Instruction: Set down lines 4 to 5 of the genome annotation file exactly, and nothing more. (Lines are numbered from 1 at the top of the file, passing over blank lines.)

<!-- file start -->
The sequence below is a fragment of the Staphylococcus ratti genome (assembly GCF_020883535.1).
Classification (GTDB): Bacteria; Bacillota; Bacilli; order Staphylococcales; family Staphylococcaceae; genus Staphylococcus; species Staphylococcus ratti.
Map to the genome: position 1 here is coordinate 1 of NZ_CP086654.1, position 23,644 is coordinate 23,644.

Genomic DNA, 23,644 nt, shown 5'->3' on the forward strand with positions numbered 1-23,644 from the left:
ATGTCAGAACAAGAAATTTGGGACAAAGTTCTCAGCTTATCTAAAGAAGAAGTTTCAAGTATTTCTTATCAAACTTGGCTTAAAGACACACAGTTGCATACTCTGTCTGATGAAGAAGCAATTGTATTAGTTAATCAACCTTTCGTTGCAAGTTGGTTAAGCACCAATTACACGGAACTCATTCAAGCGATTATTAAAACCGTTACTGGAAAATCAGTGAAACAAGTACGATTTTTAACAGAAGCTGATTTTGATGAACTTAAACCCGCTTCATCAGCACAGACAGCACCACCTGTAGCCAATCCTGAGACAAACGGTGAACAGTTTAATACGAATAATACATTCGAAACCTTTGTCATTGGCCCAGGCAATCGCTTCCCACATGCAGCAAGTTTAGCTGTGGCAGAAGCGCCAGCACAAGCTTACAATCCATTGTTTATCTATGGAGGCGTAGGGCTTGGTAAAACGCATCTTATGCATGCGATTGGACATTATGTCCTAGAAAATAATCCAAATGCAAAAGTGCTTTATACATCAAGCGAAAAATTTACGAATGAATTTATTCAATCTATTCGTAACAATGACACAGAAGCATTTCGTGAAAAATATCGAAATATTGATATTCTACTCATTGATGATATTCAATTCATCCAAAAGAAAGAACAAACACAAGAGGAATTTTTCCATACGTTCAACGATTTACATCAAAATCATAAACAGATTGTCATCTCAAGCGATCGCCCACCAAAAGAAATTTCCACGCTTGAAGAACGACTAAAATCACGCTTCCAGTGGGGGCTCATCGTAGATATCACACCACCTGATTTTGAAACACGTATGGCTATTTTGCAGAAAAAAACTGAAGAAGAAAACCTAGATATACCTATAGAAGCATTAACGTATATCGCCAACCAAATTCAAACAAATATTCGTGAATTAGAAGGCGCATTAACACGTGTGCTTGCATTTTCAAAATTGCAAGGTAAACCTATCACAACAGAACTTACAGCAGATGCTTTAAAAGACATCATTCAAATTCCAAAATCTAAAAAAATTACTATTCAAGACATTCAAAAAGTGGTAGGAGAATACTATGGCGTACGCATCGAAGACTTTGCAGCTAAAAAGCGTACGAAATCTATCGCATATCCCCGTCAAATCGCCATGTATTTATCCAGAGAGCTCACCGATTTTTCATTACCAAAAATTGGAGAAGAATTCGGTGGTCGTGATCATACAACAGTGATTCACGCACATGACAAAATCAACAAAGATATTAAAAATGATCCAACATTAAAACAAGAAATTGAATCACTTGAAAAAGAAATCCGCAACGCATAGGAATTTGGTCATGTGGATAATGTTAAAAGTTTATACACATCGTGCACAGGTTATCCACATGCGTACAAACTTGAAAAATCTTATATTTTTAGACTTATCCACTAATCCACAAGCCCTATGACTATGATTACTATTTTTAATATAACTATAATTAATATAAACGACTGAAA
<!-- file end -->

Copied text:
Genomic DNA, 23,644 nt, shown 5'->3' on the forward strand with positions numbered 1-23,644 from the left:
ATGTCAGAACAAGAAATTTGGGACAAAGTTCTCAGCTTATCTAAAGAAGAAGTTTCAAGTATTTCTTATCAAACTTGGCTTAAAGACACACAGTTGCATACTCTGTCTGATGAAGAAGCAATTGTATTAGTTAATCAACCTTTCGTTGCAAGTTGGTTAAGCACCAATTACACGGAACTCATTCAAGCGATTATTAAAACCGTTACTGGAAAATCAGTGAAACAAGTACGATTTTTAACAGAAGCTGATTTTGATGAACTTAAACCCGCTTCATCAGCACAGACAGCACCACCTGTAGCCAATCCTGAGACAAACGGTGAACAGTTTAATACGAATAATACATTCGAAACCTTTGTCATTGGCCCAGGCAATCGCTTCCCACATGCAGCAAGTTTAGCTGTGGCAGAAGCGCCAGCACAAGCTTACAATCCATTGTTTATCTATGGAGGCGTAGGGCTTGGTAAAACGCATCTTATGCATGCGATTGGACATTATGTCCTAGAAAATAATCCAAATGCAAAAGTGCTTTATACATCAAGCGAAAAATTTACGAATGAATTTATTCAATCTATTCGTAACAATGACACAGAAGCATTTCGTGAAAAATATCGAAATATTGATATTCTACTCATTGATGATATTCAATTCATCCAAAAGAAAGAACAAACACAAGAGGAATTTTTCCATACGTTCAACGATTTACATCAAAATCATAAACAGATTGTCATCTCAAGCGATCGCCCACCAAAAGAAATTTCCACGCTTGAAGAACGACTAAAATCACGCTTCCAGTGGGGGCTCATCGTAGATATCACACCACCTGATTTTGAAACACGTATGGCTATTTTGCAGAAAAAAACTGAAGAAGAAAACCTAGATATACCTATAGAAGCATTAACGTATATCGCCAACCAAATTCAAACAAATATTCGTGAATTAGAAGGCGCATTAACACGTGTGCTTGCATTTTCAAAATTGCAAGGTAAACCTATCACAACAGAACTTACAGCAGATGCTTTAAAAGACATCATTCAAATTCCAAAATCTAAAAAAATTACTATTCAAGACATTCAAAAAGTGGTAGGAGAATACTATGGCGTACGCATCGAAGACTTTGCAGCTAAAAAGCGTACGAAATCTATCGCATATCCCCGTCAAATCGCCATGTATTTATCCAGAGAGCTCACCGATTTTTCATTACCAAAAATTGGAGAAGAATTCGGTGGTCGTGATCATACAACAGTGATTCACGCACATGACAAAATCAACAAAGATATTAAAAATGATCCAACATTAAAACAAGAAATTGAATCACTTGAAAAAGAAATCCGCAACGCATAGGAATTTGGTCATGTGGATAATGTTAAAAGTTTATACACATCGTGCACAGGTTATCCACATGCGTACAAACTTGAAAAATCTTATATTTTTAGACTTATCCACTAATCCACAAGCCCTATGACTATGATTACTATTTTTAATATAACTATAATTAATATAAACGACTGAAA